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Wednesday, 16 September 2009
Page: 9867


Mr SIMPKINS (10:54 AM) —Although I am not a member of the Joint Committee on Foreign Affairs, Defence and Trade, with my Defence Force background I welcome the opportunity to make a contribution on the report and on the circumstances surrounding this matter. As an Army officer I recall visits to RAAF Base Amberley, the home of F111s, and seeing F111s in the sky on other occasions in connection with my duties. Even at the 2000 Olympics, the sight of an F111 fighter-bomber was impressive. From an Army perspective our understanding of the F111 was that, even though it was quite old, it was nevertheless a highly effective and potent force multiplier in terms of stand-off attacks as well as close air support. When I saw those aircraft—and I am sure that when the crowd at the opening ceremony of the 2000 Olympics saw the F111 dump fuel and light it up—there was no knowledge of the other threat that has now been revealed. I am talking about the health problems that have been revealed so starkly in this report.

As we have seen in this report, the need to repair the unique fuel storage system on the F111 and the manner in which those repairs were accomplished—in an environment not replicated on any other RAAF aircraft—is at the very core of this inquiry. Between 1973 and 2000, toxic chemicals were used to strip back and replace sealant inside the fuel tanks to avoid fuel tank leaks. Three squadrons were involved: No. 1 Squadron, No. 6 Squadron and, before them, No. 482 Squadron. For the task, airframe fitters, later known as aircraft technicians, climbed inside the fuel tanks and had to strip off the old seals and then reseal the joints from the inside to ensure that no fuel would leak out of the fuel tank. But to accomplish this task they were not provided with adequate protective clothing. Even with the protective clothing that they were given, gloves, it was the common practice that they removed them in order to more effectively carry out the task. It has been established that the chemicals were absorbed through the skin. Those involved are 44 per cent more likely to get cancer and also have a history of kidney stones, kidney problems, psoriasis, depression, hypertension, rectal failure and chronic fatigue. The list goes on. These problems have been linked by studies to the work carried out in the deseal/reseal duty undertaken by airmen in the RAAF.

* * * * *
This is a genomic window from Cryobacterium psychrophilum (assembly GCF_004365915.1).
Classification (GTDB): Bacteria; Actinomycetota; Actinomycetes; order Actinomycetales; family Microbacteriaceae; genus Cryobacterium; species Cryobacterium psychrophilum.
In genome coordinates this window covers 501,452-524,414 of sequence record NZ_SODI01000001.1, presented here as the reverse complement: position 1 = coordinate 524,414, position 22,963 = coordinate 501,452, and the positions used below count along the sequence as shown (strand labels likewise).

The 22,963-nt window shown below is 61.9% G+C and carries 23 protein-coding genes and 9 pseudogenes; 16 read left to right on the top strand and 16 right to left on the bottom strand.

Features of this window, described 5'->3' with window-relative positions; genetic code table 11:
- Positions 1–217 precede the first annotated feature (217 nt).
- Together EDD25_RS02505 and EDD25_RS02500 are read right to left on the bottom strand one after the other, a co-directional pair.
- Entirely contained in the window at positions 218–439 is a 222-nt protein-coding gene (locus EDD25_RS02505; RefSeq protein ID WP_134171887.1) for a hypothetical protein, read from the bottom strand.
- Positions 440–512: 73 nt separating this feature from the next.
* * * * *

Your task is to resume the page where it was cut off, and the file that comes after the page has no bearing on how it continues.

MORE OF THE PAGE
I understand from the report that, unlike most inquiries conducted by parliamentary committees, this inquiry went well beyond broad policy issues. At its core has been a consideration of specific cases directly impacting on upwards of 2,000 ex-service personnel and many more family members, all of whom have been exposed to the chemicals in some shape or form. It must also be remembered that, apart from the chemical being absorbed into the skin of the airmen, the fuel residue was soaked into their overalls and that clothing, with that combination of liquids, was then handled by wives at home when the uniforms were washed. The other aspect was contact with the husband. When sharing the same bed with his wife, the toxic chemicals came out of the pores of the worker’s skin and transferred to his partner. This has also caused issues for both of them in terms of wanting to have and raise healthy and normal children.